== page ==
The film’s opening scene has Daniel interacting with a contracted “health care professional” at the British welfare office.  They are running through a formal checklist of questions to determine if he is eligible to receive welfare payments from the government.  A few days later, a letter arrives in the mail with a negative response.  They have ignored the doctor’s assessment and declared him fit for work.  He tries to contact the welfare office’s help line but after waiting two hours to speak with someone, that too amounts to nought.

This is a sad tale about a man who needs help but lives in a world where support is not forthcoming.  Daniel is a self-described “dog with a bone” who refuses to accept defeat but he’s stuck in an endless loop of beurocracy and “red tape”.  He can’t appeal until he receives a phone call from the “Decision Maker”.  He can’t get unemployment benefits in the interim until he completes an online form (he doesn’t know how to use a computer) and agree to conditions he cannot meet given his health issues.

While waiting at the welfare office, he befriends Katie (Squires), a single mother in an even worse financial situation.  Her case officer is threatening to withhold her unemployment benefits because she did not arrive on time for her appointment.  There was a valid reason for her lateness but it counts for nothing – the rules are the rules.  Katie is desperate to work but cannot find a job.  She forgoes dinner some nights because she can only afford enough food to feed her two young children.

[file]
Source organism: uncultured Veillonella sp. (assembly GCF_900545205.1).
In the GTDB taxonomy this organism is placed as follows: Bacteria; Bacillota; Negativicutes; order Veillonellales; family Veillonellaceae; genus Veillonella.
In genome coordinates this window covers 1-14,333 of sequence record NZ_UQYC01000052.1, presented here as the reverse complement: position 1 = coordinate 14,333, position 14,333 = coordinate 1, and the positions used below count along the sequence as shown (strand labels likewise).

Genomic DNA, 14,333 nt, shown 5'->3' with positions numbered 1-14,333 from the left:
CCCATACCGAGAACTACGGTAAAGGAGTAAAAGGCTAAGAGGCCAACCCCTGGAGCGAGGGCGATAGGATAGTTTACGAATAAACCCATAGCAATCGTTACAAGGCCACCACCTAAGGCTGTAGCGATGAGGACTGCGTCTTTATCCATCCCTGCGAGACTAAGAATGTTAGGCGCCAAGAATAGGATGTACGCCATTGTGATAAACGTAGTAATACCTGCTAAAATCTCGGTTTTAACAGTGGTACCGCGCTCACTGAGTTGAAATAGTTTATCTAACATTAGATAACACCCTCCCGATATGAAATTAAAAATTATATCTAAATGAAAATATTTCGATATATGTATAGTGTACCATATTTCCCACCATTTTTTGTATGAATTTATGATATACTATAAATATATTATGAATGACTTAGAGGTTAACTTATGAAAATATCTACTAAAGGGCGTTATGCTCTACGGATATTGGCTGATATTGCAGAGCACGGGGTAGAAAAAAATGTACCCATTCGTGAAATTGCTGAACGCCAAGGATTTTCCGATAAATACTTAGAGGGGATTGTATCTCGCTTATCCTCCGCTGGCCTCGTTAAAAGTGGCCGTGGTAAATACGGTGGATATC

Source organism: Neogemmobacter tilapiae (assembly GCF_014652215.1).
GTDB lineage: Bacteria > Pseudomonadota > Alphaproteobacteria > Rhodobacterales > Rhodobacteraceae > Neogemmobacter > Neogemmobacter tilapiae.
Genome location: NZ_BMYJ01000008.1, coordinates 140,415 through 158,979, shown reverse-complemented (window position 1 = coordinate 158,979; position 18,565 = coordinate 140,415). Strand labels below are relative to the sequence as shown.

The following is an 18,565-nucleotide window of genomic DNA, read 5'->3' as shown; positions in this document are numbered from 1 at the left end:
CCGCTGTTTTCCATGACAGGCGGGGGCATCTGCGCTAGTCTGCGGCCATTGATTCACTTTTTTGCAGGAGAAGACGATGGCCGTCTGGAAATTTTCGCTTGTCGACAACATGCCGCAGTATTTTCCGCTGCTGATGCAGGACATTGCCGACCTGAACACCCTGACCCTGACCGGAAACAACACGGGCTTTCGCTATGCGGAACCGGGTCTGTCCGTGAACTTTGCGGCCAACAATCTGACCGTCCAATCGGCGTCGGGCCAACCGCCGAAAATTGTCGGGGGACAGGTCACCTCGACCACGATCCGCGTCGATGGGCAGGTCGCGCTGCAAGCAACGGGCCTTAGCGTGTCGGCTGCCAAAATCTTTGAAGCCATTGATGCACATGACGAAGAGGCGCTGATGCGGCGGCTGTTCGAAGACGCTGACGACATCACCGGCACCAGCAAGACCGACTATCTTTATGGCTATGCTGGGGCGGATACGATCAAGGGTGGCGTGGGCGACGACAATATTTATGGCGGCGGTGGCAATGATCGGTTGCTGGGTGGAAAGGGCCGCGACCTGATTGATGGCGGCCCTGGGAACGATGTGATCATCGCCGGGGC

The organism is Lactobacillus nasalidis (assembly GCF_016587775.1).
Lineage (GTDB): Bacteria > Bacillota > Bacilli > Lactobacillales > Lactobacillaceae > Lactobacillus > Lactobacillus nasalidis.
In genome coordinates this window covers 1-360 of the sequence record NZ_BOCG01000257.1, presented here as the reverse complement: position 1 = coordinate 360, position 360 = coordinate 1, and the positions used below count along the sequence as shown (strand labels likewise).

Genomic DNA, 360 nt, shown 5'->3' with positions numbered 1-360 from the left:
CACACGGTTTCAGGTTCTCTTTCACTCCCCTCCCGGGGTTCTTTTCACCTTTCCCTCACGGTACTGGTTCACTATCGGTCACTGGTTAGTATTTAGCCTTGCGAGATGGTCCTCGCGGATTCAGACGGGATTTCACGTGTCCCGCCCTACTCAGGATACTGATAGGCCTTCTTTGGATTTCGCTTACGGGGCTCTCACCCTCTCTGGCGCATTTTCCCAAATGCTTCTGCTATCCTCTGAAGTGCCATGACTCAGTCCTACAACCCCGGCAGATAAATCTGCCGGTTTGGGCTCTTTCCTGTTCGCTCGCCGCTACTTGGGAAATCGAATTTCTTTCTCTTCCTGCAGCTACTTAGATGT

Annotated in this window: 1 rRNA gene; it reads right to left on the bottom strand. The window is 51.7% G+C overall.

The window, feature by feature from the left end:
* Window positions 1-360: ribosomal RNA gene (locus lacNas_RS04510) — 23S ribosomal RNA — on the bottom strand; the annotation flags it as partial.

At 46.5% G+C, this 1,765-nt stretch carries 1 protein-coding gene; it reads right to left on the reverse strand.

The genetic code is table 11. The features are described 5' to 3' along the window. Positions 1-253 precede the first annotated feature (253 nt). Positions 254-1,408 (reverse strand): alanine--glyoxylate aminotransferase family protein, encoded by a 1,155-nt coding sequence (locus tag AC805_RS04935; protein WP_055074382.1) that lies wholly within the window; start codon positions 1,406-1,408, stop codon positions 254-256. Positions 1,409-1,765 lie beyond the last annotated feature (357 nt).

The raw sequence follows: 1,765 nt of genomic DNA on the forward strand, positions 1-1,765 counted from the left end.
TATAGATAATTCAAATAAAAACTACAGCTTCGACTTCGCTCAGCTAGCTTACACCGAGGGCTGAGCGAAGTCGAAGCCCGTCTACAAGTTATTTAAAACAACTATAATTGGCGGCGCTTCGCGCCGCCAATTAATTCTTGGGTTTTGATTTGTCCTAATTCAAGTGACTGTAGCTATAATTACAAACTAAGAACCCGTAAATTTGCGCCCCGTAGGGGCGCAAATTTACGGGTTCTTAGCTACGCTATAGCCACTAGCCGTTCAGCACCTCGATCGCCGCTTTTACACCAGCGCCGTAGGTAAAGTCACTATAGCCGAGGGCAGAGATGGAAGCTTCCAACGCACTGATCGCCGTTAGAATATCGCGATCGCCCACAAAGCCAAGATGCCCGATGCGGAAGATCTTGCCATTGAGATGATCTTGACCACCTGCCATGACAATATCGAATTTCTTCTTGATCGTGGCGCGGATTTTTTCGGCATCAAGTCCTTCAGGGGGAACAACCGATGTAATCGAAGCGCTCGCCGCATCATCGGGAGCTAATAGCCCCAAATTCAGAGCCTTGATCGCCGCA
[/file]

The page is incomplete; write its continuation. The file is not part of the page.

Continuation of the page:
Some might describe this as the comedy of the year.  There were plenty of laughs at the preview screening I attended.  Let’s be honest though – there shouldn’t be any humour in this situation but it’s hard to react differently given its sheer absurdity.  Daniel and Katie aren’t treated like people.  They are numbers is a system.  When a welfare officer considers going outside the rules and helping Daniel, she is immediately shut down by her superior.  You have to ask yourself the question – is this really what we want as society?

Directed by 80-year-old Ken Loach (The Wind That Shakes the Barley), I, Daniel Blake took home one of cinema’s most coveted prizes – the Palm D’or at the 2016 Cannes Film Festival.  It’s easy to see why the jury, headed by Australian George Miller, was moved by this great piece of cinema.  The leading performances from Dave Johns and Hayley Squires are outstanding.  They’ve created two ordinary, every-day characters that are well-intentioned and are passionately trying to make ends meet.  A lot of people will be able to relate.

Cinema has the power to open our eyes to the world’s issues and offer a path forward if we’re willing to take it.  I, Daniel Blake is a great example and should not be missed.

You can read my chat with star Dave Johns by clicking here.